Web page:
:linown 'as "defendants' quicK-action triple valve;" modified quick-action triple valve." Each has a chamber, or casing, with direct connections cylinder and train pipe, and a controlling valve, as in com· plainants'patent. Each an emergency piston and valve and check. valve. The first form of defendants' apparatus has two emergency pistons and valves, or rather one emergency piston and valve, actuated bya sudden or large reduction of pressure, as in complainants' apparatus, and connected by means of a port with a sllpplemental piston and valve and check valve, like the single emergency piston valve and check valve of complainants. The second, or modified, apparatus differs from the first in the eliminati()nof one of the pistons with its valve and port of the emergency attachment,and modification of the check valve. It is not claimed that this modified check valve is an infringement of the second claim of the patent in suit. The gelleral questions of infringement claimed to be applicable to both devices will first be considered. Defendants claim that their eInergency apparatus, as well.as that of the patent in suit, is merely a combination of the invention described in the automatic relief valve ot" one patent, not in suit, with the invention, whereby reservoir pressure was utilized to operate an emergency valve, described in a certain other patent not in suit. The first of these patents is patent No. 162,465, issued to Messrs. Ford, Welsh, and said Westing· house, April 27, 1875, for an improvement in automatic air escapes for railway air brakes. At the date both the old plain-brake apparatus, depending for its braking operation upon the transmission of compressed air from the engine to the brake cylinders, and the automatic system, depending upon the release of the pressure of compressed air to apply the brakes, were in use. Patent No. 162,465 was only designed for use in connection with the plain-brake ap.paratus. The object of the invention was "to provide for the more immediate escape of the compressed air from the brake cylinders 4fter it has done its work." It was a patent for an invention, not for· applying brakes, but for quickening the release of the brakes in the plain·brake system. The invention comprised an auxiliary reservoir connected with the brake pipe, and having a lift valve controlling vents from the train pipe into the open air. This valve was so arranged that when there was an equilibrium of pressure it remained on its seat. Through the center of the valve was a small hole, leading to said reservoir: When air was transmitted from the engine, to apply the brakes, it flowed through said hole into said reservoir, making the same pressure there as in the train pipe; but when the air was discharged from the train pipe to release the brakes the excess of pressure of the air within said chamber un· said valve, and allowed the air to be rapidly vented from the brake cylinder and brake pipe into the open air. The defendants claim that they took their relief valve from this patent, and that Westinghouse embodied this idea in patent No. 376,837, and that it was not first conceived in said patent. They say that the first result in each case was to quicken the action of each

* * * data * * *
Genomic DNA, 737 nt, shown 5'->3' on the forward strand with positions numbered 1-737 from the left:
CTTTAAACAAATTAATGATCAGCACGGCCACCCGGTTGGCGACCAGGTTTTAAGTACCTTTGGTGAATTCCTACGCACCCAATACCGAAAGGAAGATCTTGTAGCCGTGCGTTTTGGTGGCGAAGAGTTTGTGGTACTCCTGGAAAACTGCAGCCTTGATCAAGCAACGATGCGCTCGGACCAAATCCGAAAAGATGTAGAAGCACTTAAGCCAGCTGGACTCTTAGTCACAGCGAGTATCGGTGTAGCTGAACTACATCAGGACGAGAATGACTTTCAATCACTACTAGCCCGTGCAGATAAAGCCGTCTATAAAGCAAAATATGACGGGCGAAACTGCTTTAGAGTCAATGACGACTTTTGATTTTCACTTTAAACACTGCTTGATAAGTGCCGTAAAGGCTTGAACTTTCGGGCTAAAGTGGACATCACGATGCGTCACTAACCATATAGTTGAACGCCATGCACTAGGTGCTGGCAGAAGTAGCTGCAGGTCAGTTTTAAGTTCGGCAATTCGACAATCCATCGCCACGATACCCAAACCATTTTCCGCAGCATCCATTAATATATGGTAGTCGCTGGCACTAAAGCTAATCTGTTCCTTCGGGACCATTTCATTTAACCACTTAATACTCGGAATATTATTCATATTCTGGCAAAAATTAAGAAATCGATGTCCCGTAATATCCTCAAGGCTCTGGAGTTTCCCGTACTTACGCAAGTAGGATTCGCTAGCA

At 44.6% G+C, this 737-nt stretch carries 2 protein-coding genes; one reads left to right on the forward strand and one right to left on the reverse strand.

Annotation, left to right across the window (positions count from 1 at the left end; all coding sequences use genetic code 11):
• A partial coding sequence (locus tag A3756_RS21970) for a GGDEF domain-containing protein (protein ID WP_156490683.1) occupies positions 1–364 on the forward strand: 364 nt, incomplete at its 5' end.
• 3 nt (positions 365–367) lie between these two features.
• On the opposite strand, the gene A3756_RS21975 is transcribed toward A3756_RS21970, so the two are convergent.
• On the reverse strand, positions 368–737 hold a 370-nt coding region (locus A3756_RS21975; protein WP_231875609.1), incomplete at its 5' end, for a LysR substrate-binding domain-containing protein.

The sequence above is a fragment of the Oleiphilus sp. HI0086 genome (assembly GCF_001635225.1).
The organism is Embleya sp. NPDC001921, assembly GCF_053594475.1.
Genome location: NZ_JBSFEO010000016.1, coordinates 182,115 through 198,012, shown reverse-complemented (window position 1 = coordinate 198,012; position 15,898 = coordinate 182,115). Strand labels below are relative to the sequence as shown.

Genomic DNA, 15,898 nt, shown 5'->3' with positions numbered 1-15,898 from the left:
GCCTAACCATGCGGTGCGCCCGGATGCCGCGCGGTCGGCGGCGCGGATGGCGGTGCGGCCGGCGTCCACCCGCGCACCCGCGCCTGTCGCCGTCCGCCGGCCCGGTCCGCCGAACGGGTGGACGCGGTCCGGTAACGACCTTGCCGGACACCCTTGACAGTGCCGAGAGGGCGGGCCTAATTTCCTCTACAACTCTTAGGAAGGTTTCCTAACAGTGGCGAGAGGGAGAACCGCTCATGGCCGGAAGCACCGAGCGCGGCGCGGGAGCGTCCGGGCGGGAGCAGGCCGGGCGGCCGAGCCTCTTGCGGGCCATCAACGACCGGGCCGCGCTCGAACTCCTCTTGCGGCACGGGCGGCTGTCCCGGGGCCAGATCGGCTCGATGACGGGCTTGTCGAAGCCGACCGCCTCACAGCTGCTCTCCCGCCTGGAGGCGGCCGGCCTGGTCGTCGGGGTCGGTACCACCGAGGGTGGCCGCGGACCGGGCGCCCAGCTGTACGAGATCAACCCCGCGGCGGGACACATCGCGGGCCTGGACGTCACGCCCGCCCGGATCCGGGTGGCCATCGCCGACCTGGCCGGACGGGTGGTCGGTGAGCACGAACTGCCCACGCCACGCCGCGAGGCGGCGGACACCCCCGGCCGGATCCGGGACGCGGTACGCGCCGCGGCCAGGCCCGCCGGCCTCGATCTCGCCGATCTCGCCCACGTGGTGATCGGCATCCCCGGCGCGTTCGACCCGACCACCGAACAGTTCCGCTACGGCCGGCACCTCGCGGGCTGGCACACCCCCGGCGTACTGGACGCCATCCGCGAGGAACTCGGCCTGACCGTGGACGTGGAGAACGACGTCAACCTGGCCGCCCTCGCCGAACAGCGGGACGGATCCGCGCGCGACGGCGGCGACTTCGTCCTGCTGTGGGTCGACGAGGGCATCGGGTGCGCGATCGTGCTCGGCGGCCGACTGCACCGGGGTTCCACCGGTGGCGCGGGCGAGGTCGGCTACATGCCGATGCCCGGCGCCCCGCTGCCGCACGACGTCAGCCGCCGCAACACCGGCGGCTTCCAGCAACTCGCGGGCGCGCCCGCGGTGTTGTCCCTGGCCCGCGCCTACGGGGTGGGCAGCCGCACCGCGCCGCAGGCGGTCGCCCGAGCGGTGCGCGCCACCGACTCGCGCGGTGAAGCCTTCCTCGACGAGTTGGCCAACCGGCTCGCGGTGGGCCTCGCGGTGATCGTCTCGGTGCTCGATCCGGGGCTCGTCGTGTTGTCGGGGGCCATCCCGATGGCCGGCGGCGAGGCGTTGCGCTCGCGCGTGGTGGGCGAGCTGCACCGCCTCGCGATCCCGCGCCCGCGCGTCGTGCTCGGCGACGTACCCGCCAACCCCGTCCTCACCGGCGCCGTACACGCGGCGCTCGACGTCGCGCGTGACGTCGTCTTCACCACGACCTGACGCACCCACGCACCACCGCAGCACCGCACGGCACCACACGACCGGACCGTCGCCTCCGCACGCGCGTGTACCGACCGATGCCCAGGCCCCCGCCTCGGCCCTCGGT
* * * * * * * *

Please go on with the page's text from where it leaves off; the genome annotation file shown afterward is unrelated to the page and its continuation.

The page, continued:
WESTINGHOUSE V. NEW YURK AIR-BRAKE CO.